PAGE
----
Language Supply Chains, Networking Keys to Leveraging ‘Owned Media’

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Bob Pearson

The new definition of owned media is simple: If we create and approve content, it’s owned. It wasn’t long ago when owned media simply was the content on our website. Today owned media has moved from being a site to becoming how a customer experiences the brand’s voice.

The paradigm has changed so dramatically that we as PR pros are required to meet customers and prospects at their favorite online hangouts. We can and must share the same content found on our website on Facebook, LinkedIn, Twitter and with key bloggers. After all, we are in the business of storytelling and story distribution. Facebook, bloggers and other platforms consistently reach more potential customers than our website. The good news in all this is that our voice has become portable. Good and bad news: we control the official, but often not the initial, experience with our brands. On the positive side, our websites can do almost anything. They can serve as a company store or teach consumers about an issue, a technology or disease. The aim itself hasn’t changed too much really. We still want to take the company’s story and share our version of the truth directly with customers in the locations they prefer to hear from us.

Timing has become more important, though. It’s critical to reach customers throughout their precommerce journey, while they are learning, sharing or just having fun. Waiting until they visit our website compromises our ability to influence the final outcome. It’s imperative that we touch the majority of conversations, buying decisions and search behavior occurring outside of our official company channel well before final decisions are made about a purchase or even our reputation.

Customers today learn about a new product via search, explore what others believe about it in forums, ask friends on Facebook about it and visit a company website to confirm what’s already been learned. After all that, the customer who decides to buy the product will usually do so at a site offering the best terms.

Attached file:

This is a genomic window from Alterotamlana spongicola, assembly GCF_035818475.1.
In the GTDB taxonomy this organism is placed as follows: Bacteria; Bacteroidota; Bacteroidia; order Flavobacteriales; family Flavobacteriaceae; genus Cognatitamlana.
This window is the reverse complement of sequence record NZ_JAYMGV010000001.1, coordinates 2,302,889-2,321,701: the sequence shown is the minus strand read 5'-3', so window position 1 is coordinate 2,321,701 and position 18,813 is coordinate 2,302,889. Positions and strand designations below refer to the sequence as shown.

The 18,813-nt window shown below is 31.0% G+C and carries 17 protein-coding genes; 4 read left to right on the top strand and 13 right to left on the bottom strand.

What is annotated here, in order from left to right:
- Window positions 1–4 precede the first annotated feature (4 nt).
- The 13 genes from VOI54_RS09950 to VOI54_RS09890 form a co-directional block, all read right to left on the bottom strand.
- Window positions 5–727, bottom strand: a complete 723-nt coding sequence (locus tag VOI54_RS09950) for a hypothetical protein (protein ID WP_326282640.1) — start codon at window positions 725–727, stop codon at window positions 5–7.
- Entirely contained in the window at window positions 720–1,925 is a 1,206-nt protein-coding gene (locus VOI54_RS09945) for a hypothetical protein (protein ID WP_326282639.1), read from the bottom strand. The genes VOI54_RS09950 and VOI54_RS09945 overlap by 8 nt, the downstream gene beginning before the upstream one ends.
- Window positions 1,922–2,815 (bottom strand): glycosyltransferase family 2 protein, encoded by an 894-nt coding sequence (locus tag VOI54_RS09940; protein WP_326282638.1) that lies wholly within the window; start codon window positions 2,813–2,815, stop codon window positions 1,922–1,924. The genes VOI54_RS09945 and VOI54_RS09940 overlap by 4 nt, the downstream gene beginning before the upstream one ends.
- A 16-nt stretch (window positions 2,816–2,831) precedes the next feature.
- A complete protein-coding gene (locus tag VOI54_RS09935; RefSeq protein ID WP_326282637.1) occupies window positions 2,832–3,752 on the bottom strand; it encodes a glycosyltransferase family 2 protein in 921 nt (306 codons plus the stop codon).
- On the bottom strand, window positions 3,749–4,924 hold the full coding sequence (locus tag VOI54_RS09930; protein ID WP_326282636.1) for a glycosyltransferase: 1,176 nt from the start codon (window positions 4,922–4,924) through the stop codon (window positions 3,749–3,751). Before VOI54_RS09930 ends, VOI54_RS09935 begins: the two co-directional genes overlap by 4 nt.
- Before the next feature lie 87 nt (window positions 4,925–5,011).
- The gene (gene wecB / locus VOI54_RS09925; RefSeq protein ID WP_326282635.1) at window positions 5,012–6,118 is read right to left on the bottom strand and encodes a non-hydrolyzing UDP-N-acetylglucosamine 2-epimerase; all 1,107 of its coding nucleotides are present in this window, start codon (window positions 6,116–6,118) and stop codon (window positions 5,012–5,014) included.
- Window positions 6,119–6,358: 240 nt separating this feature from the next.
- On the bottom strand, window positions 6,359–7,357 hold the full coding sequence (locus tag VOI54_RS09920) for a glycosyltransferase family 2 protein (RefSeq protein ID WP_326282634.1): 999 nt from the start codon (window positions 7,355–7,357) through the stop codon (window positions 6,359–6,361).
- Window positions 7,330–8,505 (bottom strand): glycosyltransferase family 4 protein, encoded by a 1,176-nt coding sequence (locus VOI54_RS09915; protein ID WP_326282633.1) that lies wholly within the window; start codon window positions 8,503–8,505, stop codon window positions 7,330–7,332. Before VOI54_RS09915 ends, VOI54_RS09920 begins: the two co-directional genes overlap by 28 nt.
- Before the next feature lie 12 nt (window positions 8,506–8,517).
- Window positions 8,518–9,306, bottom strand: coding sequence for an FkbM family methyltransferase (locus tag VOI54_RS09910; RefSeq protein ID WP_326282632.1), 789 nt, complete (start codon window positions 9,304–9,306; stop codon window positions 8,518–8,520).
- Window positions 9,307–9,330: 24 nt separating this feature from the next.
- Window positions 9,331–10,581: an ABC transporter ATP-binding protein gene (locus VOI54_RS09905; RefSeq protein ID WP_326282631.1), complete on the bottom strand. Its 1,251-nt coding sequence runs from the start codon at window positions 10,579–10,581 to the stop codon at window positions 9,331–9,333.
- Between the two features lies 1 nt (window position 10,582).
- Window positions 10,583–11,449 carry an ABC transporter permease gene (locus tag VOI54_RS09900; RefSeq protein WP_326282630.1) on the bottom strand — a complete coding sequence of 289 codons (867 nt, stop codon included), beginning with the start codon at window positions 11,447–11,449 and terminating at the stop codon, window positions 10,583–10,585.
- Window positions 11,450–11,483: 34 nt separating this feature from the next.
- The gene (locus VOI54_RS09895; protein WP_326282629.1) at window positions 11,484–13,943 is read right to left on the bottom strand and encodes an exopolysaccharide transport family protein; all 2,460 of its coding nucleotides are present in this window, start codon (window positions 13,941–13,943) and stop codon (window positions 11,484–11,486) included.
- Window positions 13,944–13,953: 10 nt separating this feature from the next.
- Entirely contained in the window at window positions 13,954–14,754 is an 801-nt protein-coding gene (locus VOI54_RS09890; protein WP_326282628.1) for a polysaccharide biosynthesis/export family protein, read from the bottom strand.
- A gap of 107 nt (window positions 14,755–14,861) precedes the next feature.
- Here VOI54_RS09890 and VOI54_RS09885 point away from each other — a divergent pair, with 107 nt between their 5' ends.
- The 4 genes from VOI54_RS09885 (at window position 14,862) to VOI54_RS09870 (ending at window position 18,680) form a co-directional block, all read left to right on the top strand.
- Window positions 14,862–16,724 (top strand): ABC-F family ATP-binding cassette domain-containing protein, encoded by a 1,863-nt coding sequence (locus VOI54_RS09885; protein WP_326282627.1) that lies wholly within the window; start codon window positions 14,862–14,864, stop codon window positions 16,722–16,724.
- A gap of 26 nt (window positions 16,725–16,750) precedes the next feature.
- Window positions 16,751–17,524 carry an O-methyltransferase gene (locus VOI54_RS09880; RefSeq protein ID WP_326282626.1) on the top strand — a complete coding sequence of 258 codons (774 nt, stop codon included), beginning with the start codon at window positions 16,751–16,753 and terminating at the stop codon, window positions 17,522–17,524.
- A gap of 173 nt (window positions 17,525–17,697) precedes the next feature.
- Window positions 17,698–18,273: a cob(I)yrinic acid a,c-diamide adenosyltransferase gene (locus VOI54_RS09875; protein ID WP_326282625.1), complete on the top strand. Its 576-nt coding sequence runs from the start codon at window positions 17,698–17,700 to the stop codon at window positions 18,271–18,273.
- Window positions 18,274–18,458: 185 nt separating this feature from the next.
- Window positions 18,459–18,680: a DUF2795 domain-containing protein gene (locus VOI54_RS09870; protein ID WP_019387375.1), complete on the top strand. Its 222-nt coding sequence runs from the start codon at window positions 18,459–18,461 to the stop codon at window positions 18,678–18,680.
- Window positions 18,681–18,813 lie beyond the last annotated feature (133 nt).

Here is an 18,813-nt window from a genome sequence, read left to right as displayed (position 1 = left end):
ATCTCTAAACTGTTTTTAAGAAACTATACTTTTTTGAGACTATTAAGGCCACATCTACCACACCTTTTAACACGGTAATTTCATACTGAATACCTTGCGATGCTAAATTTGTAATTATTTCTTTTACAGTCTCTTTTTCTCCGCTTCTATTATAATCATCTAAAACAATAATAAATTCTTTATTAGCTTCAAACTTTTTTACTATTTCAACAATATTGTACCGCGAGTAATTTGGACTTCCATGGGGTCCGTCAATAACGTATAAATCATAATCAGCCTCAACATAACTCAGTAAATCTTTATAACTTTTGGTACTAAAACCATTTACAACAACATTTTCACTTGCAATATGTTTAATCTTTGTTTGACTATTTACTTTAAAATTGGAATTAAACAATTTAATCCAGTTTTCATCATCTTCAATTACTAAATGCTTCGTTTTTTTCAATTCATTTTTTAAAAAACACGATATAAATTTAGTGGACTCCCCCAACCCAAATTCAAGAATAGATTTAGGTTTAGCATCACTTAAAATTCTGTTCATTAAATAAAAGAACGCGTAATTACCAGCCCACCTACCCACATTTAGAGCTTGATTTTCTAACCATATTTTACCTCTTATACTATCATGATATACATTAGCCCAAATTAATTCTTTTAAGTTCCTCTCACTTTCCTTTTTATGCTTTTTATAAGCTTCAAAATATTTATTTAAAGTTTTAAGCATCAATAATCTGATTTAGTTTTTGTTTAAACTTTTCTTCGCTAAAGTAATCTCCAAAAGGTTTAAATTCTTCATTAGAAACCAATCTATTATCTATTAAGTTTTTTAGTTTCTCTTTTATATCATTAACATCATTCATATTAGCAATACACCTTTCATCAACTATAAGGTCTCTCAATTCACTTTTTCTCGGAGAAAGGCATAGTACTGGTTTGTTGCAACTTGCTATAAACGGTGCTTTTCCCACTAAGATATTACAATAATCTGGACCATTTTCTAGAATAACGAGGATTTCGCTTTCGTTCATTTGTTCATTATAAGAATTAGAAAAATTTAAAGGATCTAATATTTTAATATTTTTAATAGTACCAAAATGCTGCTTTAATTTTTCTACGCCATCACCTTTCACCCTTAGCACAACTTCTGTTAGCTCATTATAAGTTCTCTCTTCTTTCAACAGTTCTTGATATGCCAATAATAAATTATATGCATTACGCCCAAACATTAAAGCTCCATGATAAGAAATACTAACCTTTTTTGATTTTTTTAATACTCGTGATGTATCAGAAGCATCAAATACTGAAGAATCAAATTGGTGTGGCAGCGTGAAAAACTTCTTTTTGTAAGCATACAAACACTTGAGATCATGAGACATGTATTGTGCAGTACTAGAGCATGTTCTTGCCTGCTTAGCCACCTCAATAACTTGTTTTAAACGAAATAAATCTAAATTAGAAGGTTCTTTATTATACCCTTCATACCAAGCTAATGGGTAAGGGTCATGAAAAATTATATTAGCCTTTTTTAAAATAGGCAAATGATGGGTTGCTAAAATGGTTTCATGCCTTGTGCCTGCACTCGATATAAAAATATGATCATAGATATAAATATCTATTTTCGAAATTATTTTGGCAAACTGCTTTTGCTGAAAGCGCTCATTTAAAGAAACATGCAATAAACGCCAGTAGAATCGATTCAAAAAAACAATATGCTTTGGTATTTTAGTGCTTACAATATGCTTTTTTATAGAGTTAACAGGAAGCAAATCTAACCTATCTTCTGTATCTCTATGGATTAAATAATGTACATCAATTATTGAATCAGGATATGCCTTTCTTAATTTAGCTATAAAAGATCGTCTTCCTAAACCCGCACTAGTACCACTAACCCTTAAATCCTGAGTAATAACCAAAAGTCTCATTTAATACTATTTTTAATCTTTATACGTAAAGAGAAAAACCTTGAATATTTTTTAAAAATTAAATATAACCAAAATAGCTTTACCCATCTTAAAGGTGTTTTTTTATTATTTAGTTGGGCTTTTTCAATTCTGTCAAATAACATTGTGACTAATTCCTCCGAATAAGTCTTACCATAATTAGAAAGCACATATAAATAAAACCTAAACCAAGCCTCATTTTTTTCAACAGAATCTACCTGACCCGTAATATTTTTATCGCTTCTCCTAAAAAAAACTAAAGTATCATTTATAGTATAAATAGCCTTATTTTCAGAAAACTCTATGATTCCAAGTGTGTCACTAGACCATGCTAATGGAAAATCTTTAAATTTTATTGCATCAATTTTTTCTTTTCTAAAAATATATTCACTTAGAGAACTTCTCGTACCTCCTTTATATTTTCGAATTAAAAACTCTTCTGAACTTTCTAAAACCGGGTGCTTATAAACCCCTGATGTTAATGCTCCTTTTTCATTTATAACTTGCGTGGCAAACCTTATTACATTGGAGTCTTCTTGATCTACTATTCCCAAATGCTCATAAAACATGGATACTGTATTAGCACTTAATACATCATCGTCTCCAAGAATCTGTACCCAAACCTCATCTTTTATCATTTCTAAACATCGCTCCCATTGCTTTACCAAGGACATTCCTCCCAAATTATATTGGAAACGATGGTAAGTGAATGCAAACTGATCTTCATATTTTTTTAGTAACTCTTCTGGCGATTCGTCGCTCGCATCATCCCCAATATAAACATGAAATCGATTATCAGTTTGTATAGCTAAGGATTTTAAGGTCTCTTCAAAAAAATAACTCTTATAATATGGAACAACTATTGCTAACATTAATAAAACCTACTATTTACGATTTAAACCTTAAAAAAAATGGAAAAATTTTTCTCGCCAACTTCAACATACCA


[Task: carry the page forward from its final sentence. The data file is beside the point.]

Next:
How effectively we use owned media defines its success and proves our value. Here are five key examples of how to optimize the new version of owned media.

1. Supply chain of language. Normally there are 15 keywords or phrases that the majority of customers search for to find your story or a related topic. It’s more important than ever that you develop a supply chain of language, so that you use the same keywords on your website and social channels, as tags for new content and in press releases and statements. If you coordinate across the owned media supply chain, you’ll greatly increase search engine optimization results.

Communicators are becoming the new search experts by necessity. Telling a good story is only as helpful as a potential customer’s ability to find it.

2. Network coordination. Are you sharing the same messages and a similar story across your website, social channels and via spokespeople? How do you offer different content by channel to match that platform’s audience and the customer’s journey? We must become experts in how customers choose to learn about our brands so we can develop the right network strategy. We need to work as one team.